Effects of Video Club Participation on Teachers' Professional Vision

Feb. 01, 2009

Source: Journal of Teacher Education, Volume 60, Number 1, January/February 2009. p. 20-37
(Reviewed by the Portal Team)

This study examines mathematics teacher learning in a video-based professional development environment called video clubs. In particular, the authors explore whether teachers develop professional vision, the ability to notice and interpret significant
features of classroom interactions, as they participate in a video club. Analysis for the study is based on data from two year-long video clubs in which teachers met monthly to watch and discuss video excerpts from each others’ classrooms.

Video Club Designs

Four middle school mathematics teachers participated in the Nile Video Club, which met monthly across one school year for a total of seven meetings. On average, the meetings lasted 40 minutes. The teachers had a range of years of teaching experience, from 1 to 28 years. They volunteered to participate and were paid a nominal stipend at the end of the year. Nile Middle School is located in an affluent suburb of a major U.S. city on the West Coast, with over 70% of the student population reporting as Caucasian.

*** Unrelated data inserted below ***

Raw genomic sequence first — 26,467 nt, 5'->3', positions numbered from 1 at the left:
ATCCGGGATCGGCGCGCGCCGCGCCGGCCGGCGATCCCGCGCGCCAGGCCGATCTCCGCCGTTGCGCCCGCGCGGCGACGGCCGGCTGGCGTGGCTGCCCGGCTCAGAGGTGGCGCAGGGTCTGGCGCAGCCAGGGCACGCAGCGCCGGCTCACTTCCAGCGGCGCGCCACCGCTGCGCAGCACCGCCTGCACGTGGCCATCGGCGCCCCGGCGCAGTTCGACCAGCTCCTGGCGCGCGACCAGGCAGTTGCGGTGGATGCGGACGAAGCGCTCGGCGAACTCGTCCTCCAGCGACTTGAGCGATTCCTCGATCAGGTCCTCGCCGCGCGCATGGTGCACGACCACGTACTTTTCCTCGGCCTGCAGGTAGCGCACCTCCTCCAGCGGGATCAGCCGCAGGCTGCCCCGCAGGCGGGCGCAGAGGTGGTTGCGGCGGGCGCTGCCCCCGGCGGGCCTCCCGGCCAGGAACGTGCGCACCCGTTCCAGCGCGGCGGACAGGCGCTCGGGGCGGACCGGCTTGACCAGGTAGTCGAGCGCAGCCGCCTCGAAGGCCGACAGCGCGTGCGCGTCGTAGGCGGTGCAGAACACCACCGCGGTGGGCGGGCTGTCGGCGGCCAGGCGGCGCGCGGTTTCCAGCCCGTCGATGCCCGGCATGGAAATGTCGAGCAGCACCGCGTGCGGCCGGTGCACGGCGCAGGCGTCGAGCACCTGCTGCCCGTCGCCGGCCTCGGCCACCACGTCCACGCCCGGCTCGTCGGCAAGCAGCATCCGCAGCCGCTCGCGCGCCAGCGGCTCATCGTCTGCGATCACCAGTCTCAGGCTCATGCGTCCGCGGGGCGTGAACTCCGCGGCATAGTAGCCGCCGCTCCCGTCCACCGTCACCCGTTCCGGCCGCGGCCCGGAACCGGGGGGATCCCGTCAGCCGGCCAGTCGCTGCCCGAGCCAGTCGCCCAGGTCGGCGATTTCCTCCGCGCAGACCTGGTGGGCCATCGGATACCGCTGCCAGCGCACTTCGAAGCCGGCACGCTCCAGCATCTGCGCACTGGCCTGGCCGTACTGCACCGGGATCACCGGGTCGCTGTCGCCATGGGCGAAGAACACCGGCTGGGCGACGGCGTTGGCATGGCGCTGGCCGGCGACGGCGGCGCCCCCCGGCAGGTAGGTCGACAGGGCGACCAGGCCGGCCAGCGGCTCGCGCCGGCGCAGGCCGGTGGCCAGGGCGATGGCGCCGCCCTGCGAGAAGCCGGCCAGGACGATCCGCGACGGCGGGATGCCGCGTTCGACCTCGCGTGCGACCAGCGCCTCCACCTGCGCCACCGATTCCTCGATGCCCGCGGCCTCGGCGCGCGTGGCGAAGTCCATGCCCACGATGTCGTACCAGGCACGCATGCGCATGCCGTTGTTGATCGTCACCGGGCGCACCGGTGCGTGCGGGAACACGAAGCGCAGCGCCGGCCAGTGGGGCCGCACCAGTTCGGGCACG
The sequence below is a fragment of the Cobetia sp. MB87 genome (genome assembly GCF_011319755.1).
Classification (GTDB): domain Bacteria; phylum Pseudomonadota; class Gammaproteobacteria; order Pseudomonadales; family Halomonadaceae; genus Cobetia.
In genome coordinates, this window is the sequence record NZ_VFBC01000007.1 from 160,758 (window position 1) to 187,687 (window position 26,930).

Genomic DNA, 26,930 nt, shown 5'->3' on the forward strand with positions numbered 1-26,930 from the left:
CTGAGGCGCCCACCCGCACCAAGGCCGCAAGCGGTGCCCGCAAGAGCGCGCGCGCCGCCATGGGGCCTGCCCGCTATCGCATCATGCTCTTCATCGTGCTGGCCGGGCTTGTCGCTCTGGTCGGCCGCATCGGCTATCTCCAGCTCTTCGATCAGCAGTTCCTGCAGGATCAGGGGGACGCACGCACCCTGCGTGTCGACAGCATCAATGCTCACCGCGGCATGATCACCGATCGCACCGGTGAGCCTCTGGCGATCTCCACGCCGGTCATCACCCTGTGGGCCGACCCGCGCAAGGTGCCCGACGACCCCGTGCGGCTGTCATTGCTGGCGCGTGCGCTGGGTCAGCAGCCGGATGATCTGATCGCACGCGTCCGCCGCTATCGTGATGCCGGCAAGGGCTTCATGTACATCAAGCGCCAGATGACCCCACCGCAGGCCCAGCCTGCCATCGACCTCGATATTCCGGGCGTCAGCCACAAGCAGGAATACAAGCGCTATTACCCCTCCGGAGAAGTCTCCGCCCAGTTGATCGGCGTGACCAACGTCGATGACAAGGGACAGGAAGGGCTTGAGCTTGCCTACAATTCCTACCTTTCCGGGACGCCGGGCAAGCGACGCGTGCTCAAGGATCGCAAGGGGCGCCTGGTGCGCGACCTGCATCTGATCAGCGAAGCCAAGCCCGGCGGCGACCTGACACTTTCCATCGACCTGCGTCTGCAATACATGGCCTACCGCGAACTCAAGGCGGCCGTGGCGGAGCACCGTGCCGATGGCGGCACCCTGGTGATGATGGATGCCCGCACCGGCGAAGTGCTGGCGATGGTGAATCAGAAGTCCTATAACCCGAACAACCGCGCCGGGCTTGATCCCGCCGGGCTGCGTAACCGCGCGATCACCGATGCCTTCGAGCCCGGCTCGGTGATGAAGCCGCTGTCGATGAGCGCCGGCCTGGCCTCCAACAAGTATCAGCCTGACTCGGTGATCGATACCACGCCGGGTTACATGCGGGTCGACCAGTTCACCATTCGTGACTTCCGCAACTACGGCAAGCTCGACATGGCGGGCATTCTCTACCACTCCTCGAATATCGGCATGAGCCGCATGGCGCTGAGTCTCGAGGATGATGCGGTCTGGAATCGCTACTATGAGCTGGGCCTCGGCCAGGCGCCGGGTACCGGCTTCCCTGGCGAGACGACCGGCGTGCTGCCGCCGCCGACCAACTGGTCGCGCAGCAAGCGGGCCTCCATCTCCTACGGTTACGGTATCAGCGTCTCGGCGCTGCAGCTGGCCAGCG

The Mapleton Video Club was composed of seven elementary school teachers who taught grades 4 through 5. The teachers met once or twice a month across one school year for a total of 10 meetings. The meetings, which took place after school, lasted approximately 1 hour. This group of teachers also had a range of teaching experience, from 1 to 19 years. Yet unlike the participants in the Nile Video Club, this group was selected by the school principal for participation in the video club. They were, however, still paid a small stipend at the end of the year. Mapleton School is located in an urban area near a large Midwestern city. The student population is primarily African American, and approximately 60% receive free or reduced lunch.

Participating in a video club was found to influence the teachers’ professional vision as exhibited in the video club meetings, in interviews outside of the video club meetings, and in the teachers’ instructional practices. These results suggest that professional vision is a productive lens for investigating teacher learning via video. In addition, this article illustrates that video clubs have the potential to support teacher learning in ways that extend beyond the boundaries of the video club meetings themselves.

Updated: Mar. 23, 2009